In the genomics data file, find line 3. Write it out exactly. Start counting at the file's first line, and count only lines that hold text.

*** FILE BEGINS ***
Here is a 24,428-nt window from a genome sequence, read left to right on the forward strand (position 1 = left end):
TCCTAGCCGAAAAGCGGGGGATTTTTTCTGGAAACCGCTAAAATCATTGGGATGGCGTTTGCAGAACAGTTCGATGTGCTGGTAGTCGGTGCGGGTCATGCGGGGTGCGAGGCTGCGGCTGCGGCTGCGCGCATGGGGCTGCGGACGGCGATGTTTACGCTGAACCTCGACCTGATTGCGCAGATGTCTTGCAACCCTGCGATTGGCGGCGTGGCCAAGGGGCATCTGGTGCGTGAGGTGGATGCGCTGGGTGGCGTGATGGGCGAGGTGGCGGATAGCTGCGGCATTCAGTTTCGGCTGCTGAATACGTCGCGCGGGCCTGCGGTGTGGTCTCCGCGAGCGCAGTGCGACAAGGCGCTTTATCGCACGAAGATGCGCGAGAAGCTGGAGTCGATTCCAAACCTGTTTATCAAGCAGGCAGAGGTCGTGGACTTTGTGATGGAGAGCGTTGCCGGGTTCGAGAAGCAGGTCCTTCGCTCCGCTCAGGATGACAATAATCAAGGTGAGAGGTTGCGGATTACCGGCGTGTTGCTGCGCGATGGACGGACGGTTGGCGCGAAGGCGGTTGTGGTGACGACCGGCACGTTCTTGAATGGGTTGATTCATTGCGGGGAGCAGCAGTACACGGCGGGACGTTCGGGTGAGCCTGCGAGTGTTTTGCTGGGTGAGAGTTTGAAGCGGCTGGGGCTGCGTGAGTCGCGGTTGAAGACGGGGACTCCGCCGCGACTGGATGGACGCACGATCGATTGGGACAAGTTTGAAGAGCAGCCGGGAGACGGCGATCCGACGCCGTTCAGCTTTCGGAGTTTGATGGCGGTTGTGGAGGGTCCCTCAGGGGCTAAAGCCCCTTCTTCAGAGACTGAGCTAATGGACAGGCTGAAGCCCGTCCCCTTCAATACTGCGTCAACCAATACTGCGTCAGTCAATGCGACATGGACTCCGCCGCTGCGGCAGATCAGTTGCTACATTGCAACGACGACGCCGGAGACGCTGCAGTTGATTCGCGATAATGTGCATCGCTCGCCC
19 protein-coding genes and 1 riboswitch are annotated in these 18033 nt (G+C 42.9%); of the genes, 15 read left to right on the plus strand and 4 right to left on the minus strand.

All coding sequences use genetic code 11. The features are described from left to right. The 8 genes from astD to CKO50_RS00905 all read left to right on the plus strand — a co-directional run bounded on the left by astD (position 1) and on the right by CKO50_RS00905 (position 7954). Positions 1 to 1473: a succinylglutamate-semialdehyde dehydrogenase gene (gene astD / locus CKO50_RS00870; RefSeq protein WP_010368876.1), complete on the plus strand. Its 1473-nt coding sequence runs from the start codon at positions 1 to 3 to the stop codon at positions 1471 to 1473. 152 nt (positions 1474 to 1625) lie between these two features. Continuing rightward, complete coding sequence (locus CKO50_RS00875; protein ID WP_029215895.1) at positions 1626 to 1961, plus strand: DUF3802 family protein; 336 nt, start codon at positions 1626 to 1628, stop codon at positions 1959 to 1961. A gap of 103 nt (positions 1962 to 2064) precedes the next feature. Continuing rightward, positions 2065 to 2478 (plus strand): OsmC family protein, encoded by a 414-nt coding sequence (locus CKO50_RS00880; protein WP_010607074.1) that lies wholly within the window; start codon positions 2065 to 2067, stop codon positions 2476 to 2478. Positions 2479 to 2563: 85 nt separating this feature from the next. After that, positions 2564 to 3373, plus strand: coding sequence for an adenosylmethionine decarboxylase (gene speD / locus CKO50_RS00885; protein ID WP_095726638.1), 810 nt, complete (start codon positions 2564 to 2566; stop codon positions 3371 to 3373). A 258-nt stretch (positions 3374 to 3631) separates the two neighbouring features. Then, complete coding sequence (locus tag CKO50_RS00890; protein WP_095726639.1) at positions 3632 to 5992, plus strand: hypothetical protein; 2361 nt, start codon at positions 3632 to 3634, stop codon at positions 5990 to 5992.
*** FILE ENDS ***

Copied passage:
19 protein-coding genes and 1 riboswitch are annotated in these 18033 nt (G+C 42.9%); of the genes, 15 read left to right on the plus strand and 4 right to left on the minus strand.